India won’t attend multi-nation military exercise alongside China and Pakistan in Russia



New Delhi, 30 Aug: With tensions brewing and India finding itself in a confrontation with its neighbouring countries – China and Pakistan on its borders, it has finally decided not to carry out drills with these countries’ militaries next month in Russia. India had earlier planned to send around 150 Indian Army troops, 45 IAF personnel and a number of Navy officers to the military exercise to be held in Kavkaz, Astrakhan region of south Russia from 15 to 26 September.

The decision to pull out of the multi-nation military exercise hosted by Russia in which Chinese and Pakistani troops too are expected to participate was taken at a high-level meeting where External Affairs Minister S Jaishankar and Chief of Defence Staff General Bipin Rawat were present. It was decided that with India locked in a military conflict with China in eastern Ladakh, it could not be business as usual. China has stalled all efforts to disengage along the Line of Actual Control.

Defence ministry said, ‘‘in view of global pandemic and consequent difficulties in exercise, including arrangements of logistics, India has decided not to send contingent this year to Kavkaz-2020. The same has been informed to the Russian side.’’ It may be recalled that Indian and Chinese troops have been engaged in a bitter standoff in several areas along the Line of Actual Control in eastern Ladakh for over three-and-half months. Both the countries are holding talks at military and diplomatic levels to resolve the dispute.

In “Kavkaz 2020” (“Caucasus 2020”), strategic command-post exercise, various countries, including China and Pakistan, would take part. The exercise will witness the participation of over 12,500 troops, including from Russia. China is sending an army contingent, and also a naval deployment of three ships to the exercise.

Apart from Shanghai Cooperation Organisation (SCO) members China, Pakistan, Russia, Kazakhstan, Kyrgyzstan, Tajikistan and Uzbekistan, the exercise will also have participation of troops from Mongolia, Syria, Iran, Egypt, Belarus, Turkey, Armenia, Azerbaijan and Turkmenistan. Contingents from Abkhazia, and South Osetia, which are partially recognised by states by Russia and a few other nations, will also be present.

The Indian contingent was supposed to include around 150 troops and officers from across infantry, artillery, mechanised, and armoured forces along with Special Forces, air defence and signals, and personnel from the Indian Navy and the Indian Air Force. But, India did not want its military seen alongside that of China and Pakistan as there have been several clashes between troops of both sides and the most brutal took place on June 15 in Galwan Valley where India lost 20 of its men while there was undisclosed number of casualties on the Chinese side. The exercise comes amid an over three month long standoff between India and China at the Line of Actual Control in eastern Ladakh. Despite several levels of dialogue, there has not been any breakthrough and the deadlock continues.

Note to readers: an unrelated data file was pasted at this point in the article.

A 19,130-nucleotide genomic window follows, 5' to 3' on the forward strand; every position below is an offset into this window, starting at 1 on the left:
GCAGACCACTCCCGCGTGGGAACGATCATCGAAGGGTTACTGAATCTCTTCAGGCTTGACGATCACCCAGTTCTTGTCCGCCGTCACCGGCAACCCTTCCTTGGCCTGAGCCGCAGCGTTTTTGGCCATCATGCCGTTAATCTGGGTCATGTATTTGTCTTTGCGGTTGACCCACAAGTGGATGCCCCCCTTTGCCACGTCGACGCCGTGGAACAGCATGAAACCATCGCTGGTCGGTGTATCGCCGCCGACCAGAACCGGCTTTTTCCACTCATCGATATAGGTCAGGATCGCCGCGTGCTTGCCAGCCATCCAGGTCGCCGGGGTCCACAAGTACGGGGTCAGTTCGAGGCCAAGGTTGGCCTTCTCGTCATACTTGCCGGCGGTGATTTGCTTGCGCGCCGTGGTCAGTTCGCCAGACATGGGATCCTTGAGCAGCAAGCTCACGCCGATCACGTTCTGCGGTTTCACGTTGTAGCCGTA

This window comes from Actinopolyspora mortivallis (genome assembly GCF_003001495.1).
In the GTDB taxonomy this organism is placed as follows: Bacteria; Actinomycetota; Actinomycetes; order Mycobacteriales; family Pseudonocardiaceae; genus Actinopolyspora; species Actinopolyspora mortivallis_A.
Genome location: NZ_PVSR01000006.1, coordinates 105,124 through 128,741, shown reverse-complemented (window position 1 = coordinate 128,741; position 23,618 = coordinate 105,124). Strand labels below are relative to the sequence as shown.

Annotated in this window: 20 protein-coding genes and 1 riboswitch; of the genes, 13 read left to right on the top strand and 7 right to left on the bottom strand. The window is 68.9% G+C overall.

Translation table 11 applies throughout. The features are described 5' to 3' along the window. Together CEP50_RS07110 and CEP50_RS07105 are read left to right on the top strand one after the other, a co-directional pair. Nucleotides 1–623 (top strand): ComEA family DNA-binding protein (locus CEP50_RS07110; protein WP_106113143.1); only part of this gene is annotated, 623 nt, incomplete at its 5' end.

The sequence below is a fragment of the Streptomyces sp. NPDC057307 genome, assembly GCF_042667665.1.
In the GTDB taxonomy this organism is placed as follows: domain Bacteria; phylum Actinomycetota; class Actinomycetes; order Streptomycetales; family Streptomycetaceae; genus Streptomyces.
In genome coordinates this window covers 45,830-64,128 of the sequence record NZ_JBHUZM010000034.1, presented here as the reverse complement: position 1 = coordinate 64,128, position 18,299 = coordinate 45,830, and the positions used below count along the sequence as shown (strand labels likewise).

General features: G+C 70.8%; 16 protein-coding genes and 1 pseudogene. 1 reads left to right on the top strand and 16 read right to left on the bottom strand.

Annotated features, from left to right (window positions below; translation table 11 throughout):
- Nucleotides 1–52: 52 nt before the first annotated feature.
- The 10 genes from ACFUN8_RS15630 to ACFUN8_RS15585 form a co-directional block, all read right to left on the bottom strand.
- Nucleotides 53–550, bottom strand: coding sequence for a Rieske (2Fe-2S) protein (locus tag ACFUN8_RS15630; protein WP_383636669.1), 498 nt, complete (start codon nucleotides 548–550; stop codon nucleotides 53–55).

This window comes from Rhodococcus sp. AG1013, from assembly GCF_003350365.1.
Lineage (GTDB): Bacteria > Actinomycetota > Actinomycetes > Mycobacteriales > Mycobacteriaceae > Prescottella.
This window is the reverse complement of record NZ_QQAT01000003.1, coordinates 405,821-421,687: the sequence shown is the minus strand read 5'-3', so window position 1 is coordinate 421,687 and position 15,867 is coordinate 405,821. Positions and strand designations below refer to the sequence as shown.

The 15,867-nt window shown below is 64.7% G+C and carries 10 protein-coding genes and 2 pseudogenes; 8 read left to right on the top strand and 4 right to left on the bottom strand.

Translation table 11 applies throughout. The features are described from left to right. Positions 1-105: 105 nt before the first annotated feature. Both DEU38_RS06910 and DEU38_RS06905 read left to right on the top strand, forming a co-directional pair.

However, Jaishankar and General Rawat also took into account the worsening global Covid-19 situation. Defence Minister Rajnath Singh will visit Russia on September 4-6 for the Shanghai Cooperation Organisation Defence Ministers’ meeting, where India may raise the issue of China amassing troops along the Indian border. The participating nations will strictly follow Covid-19 protocols. The participants will spend 14 days in quarantine preceding their departure and will be tested for Covid again on arrival in Russia.

The Kavkaz 2020 – also referred to as Caucasus-2020 – is an exercise aimed at assessing the ability of the armed forces to ensure military security in Russia’s southwest. Special attention will be paid to applying the experience of modern warfare and stimulating commanders to accomplish assigned missions according to the situation. Strict compliance with training plans helps maintain the high level of the troops’ combat capability, ensure national interests and adequately respond to possible escalations of the military and political situation in any strategic direction.